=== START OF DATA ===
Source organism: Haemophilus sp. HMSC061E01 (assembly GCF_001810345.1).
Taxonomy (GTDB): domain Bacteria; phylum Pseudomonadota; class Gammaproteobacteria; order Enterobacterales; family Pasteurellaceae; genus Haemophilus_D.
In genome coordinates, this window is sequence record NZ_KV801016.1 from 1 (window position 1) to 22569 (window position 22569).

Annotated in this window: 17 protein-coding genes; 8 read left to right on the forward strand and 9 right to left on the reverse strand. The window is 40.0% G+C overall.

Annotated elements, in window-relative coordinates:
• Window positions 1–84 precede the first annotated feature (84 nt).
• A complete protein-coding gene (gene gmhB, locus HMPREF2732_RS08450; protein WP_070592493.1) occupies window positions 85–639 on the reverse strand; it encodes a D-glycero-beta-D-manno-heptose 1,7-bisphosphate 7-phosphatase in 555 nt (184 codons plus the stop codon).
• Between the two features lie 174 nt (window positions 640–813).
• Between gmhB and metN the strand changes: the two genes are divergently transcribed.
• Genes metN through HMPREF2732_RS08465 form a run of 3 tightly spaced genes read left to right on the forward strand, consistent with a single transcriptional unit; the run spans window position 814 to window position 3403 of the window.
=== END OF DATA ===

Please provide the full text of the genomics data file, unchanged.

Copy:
Source organism: Haemophilus sp. HMSC061E01 (assembly GCF_001810345.1).
Taxonomy (GTDB): domain Bacteria; phylum Pseudomonadota; class Gammaproteobacteria; order Enterobacterales; family Pasteurellaceae; genus Haemophilus_D.
In genome coordinates, this window is sequence record NZ_KV801016.1 from 1 (window position 1) to 22569 (window position 22569).

Annotated in this window: 17 protein-coding genes; 8 read left to right on the forward strand and 9 right to left on the reverse strand. The window is 40.0% G+C overall.

Annotated elements, in window-relative coordinates:
• Window positions 1–84 precede the first annotated feature (84 nt).
• A complete protein-coding gene (gene gmhB, locus HMPREF2732_RS08450; protein WP_070592493.1) occupies window positions 85–639 on the reverse strand; it encodes a D-glycero-beta-D-manno-heptose 1,7-bisphosphate 7-phosphatase in 555 nt (184 codons plus the stop codon).
• Between the two features lie 174 nt (window positions 640–813).
• Between gmhB and metN the strand changes: the two genes are divergently transcribed.
• Genes metN through HMPREF2732_RS08465 form a run of 3 tightly spaced genes read left to right on the forward strand, consistent with a single transcriptional unit; the run spans window position 814 to window position 3403 of the window.